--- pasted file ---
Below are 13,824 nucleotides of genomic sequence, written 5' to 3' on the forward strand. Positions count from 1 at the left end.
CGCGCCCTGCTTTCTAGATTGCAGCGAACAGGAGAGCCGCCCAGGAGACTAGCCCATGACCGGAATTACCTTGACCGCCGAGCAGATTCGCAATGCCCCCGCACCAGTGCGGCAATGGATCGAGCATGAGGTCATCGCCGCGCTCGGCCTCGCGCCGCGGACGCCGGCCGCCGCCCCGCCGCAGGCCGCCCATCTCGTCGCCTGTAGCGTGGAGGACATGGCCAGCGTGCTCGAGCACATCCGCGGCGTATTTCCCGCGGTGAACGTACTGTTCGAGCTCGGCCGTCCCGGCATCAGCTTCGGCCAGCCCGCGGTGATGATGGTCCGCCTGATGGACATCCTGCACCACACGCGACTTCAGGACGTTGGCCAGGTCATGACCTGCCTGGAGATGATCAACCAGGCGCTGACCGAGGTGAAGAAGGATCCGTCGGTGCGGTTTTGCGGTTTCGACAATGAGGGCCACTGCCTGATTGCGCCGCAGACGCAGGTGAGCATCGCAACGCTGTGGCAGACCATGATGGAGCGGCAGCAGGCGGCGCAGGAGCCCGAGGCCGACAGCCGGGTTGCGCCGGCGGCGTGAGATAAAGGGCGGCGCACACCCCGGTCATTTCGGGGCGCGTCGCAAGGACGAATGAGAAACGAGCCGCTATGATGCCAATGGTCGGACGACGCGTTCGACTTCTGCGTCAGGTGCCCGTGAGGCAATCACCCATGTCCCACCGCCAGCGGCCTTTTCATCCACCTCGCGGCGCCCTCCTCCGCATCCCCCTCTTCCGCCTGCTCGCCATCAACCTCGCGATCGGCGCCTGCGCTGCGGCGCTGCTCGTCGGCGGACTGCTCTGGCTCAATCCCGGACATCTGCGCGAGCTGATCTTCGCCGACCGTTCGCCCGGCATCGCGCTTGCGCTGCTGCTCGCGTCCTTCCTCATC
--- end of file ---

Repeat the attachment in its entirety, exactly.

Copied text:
Below are 13,824 nucleotides of genomic sequence, written 5' to 3' on the forward strand. Positions count from 1 at the left end.
CGCGCCCTGCTTTCTAGATTGCAGCGAACAGGAGAGCCGCCCAGGAGACTAGCCCATGACCGGAATTACCTTGACCGCCGAGCAGATTCGCAATGCCCCCGCACCAGTGCGGCAATGGATCGAGCATGAGGTCATCGCCGCGCTCGGCCTCGCGCCGCGGACGCCGGCCGCCGCCCCGCCGCAGGCCGCCCATCTCGTCGCCTGTAGCGTGGAGGACATGGCCAGCGTGCTCGAGCACATCCGCGGCGTATTTCCCGCGGTGAACGTACTGTTCGAGCTCGGCCGTCCCGGCATCAGCTTCGGCCAGCCCGCGGTGATGATGGTCCGCCTGATGGACATCCTGCACCACACGCGACTTCAGGACGTTGGCCAGGTCATGACCTGCCTGGAGATGATCAACCAGGCGCTGACCGAGGTGAAGAAGGATCCGTCGGTGCGGTTTTGCGGTTTCGACAATGAGGGCCACTGCCTGATTGCGCCGCAGACGCAGGTGAGCATCGCAACGCTGTGGCAGACCATGATGGAGCGGCAGCAGGCGGCGCAGGAGCCCGAGGCCGACAGCCGGGTTGCGCCGGCGGCGTGAGATAAAGGGCGGCGCACACCCCGGTCATTTCGGGGCGCGTCGCAAGGACGAATGAGAAACGAGCCGCTATGATGCCAATGGTCGGACGACGCGTTCGACTTCTGCGTCAGGTGCCCGTGAGGCAATCACCCATGTCCCACCGCCAGCGGCCTTTTCATCCACCTCGCGGCGCCCTCCTCCGCATCCCCCTCTTCCGCCTGCTCGCCATCAACCTCGCGATCGGCGCCTGCGCTGCGGCGCTGCTCGTCGGCGGACTGCTCTGGCTCAATCCCGGACATCTGCGCGAGCTGATCTTCGCCGACCGTTCGCCCGGCATCGCGCTTGCGCTGCTGCTCGCGTCCTTCCTCATC